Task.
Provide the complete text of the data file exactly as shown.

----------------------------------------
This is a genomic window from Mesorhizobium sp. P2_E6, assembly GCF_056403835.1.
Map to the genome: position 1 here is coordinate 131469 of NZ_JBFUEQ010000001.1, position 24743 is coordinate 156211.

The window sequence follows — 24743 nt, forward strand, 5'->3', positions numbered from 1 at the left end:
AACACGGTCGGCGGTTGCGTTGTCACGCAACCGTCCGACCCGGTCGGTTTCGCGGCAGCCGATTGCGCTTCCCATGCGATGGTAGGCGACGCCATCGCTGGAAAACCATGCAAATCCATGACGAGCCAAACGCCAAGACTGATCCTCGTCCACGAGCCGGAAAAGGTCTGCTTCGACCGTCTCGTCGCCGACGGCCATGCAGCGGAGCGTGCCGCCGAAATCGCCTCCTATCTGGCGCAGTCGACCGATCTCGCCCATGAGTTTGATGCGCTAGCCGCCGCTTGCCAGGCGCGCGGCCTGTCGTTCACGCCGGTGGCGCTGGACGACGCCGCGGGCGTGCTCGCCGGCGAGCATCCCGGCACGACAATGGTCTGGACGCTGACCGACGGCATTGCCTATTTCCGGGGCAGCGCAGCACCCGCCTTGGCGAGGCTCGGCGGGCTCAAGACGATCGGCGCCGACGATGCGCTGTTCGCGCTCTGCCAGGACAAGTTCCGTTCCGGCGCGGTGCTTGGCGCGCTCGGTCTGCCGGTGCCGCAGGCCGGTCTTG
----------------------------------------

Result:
This is a genomic window from Mesorhizobium sp. P2_E6, assembly GCF_056403835.1.
Map to the genome: position 1 here is coordinate 131469 of NZ_JBFUEQ010000001.1, position 24743 is coordinate 156211.

The window sequence follows — 24743 nt, forward strand, 5'->3', positions numbered from 1 at the left end:
AACACGGTCGGCGGTTGCGTTGTCACGCAACCGTCCGACCCGGTCGGTTTCGCGGCAGCCGATTGCGCTTCCCATGCGATGGTAGGCGACGCCATCGCTGGAAAACCATGCAAATCCATGACGAGCCAAACGCCAAGACTGATCCTCGTCCACGAGCCGGAAAAGGTCTGCTTCGACCGTCTCGTCGCCGACGGCCATGCAGCGGAGCGTGCCGCCGAAATCGCCTCCTATCTGGCGCAGTCGACCGATCTCGCCCATGAGTTTGATGCGCTAGCCGCCGCTTGCCAGGCGCGCGGCCTGTCGTTCACGCCGGTGGCGCTGGACGACGCCGCGGGCGTGCTCGCCGGCGAGCATCCCGGCACGACAATGGTCTGGACGCTGACCGACGGCATTGCCTATTTCCGGGGCAGCGCAGCACCCGCCTTGGCGAGGCTCGGCGGGCTCAAGACGATCGGCGCCGACGATGCGCTGTTCGCGCTCTGCCAGGACAAGTTCCGTTCCGGCGCGGTGCTTGGCGCGCTCGGTCTGCCGGTGCCGCAGGCCGGTCTTG